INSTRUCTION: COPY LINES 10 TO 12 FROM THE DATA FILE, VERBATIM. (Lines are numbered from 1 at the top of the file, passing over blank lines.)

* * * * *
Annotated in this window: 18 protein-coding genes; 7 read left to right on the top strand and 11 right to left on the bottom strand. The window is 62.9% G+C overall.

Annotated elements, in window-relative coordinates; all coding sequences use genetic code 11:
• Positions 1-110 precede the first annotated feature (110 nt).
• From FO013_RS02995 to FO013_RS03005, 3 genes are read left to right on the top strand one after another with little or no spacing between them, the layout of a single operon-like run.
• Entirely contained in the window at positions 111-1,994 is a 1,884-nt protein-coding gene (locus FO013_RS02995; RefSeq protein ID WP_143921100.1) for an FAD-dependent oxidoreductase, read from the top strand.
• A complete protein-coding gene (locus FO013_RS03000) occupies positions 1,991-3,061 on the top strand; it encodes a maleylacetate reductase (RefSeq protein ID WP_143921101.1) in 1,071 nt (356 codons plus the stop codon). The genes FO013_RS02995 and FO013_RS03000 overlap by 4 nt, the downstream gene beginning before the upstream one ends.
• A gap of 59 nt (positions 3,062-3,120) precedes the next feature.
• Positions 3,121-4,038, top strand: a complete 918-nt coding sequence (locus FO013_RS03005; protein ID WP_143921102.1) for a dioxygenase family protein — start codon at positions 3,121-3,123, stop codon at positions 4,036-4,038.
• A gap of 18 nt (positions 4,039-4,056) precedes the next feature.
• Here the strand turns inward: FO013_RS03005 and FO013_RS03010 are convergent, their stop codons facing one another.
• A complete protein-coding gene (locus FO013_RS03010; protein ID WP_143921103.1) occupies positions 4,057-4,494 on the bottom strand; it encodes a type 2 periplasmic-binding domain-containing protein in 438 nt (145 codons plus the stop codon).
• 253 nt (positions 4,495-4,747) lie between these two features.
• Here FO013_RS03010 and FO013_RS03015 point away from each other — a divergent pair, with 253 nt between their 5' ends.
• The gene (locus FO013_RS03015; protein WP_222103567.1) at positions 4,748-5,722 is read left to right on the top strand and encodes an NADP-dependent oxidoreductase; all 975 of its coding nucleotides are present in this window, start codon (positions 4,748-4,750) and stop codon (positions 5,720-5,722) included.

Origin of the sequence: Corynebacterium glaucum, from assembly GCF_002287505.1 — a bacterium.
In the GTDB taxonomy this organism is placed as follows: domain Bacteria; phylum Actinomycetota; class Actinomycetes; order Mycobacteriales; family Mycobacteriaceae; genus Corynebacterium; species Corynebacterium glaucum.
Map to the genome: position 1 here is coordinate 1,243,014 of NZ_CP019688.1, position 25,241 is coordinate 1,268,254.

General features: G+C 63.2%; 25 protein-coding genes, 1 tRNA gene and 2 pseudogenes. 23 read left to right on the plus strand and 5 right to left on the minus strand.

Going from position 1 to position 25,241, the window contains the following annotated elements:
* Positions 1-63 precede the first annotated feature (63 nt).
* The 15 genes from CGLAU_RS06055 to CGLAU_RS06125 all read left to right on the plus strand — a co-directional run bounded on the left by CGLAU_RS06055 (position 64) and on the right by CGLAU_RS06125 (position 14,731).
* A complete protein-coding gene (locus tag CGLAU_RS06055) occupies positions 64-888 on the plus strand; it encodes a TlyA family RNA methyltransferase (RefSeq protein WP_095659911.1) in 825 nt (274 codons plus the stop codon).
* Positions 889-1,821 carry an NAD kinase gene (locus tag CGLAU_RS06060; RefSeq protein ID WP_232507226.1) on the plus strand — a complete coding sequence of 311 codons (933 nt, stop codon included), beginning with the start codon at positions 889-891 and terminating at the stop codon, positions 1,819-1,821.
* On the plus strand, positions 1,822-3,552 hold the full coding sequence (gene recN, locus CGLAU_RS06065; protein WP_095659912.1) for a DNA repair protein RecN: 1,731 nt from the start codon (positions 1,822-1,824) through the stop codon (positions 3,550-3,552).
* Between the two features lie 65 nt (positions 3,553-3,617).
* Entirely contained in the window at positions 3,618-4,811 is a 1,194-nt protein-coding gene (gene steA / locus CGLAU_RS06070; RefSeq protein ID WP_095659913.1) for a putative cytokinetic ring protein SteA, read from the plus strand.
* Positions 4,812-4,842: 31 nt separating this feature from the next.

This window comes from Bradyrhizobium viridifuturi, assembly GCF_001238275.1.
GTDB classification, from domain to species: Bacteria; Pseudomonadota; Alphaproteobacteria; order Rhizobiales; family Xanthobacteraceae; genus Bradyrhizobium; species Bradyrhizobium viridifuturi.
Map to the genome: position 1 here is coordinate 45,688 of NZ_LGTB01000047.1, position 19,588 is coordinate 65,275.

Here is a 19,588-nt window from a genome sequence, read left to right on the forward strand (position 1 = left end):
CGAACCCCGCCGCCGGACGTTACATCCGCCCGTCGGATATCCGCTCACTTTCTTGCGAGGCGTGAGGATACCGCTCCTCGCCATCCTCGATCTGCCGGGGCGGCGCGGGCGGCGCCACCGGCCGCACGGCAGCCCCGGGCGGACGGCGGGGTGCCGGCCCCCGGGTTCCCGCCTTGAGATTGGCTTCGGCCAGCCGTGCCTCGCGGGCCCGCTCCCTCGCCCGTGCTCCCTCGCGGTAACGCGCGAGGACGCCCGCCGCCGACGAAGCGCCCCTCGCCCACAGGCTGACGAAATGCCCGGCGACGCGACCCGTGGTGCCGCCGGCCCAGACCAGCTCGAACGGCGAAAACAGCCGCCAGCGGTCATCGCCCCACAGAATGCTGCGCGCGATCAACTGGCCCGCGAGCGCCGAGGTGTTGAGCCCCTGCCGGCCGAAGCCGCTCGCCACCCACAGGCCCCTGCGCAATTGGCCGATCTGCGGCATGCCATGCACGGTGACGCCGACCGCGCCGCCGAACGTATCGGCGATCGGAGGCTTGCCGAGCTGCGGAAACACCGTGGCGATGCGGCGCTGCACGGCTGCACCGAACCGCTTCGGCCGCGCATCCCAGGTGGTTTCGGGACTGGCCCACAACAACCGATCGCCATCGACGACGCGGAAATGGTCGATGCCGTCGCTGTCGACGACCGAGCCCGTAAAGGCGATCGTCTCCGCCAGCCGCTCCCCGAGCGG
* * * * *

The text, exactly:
• Here the strand turns inward: FO013_RS03005 and FO013_RS03010 are convergent, their stop codons facing one another.
• A complete protein-coding gene (locus FO013_RS03010; protein ID WP_143921103.1) occupies positions 4,057-4,494 on the bottom strand; it encodes a type 2 periplasmic-binding domain-containing protein in 438 nt (145 codons plus the stop codon).
• 253 nt (positions 4,495-4,747) lie between these two features.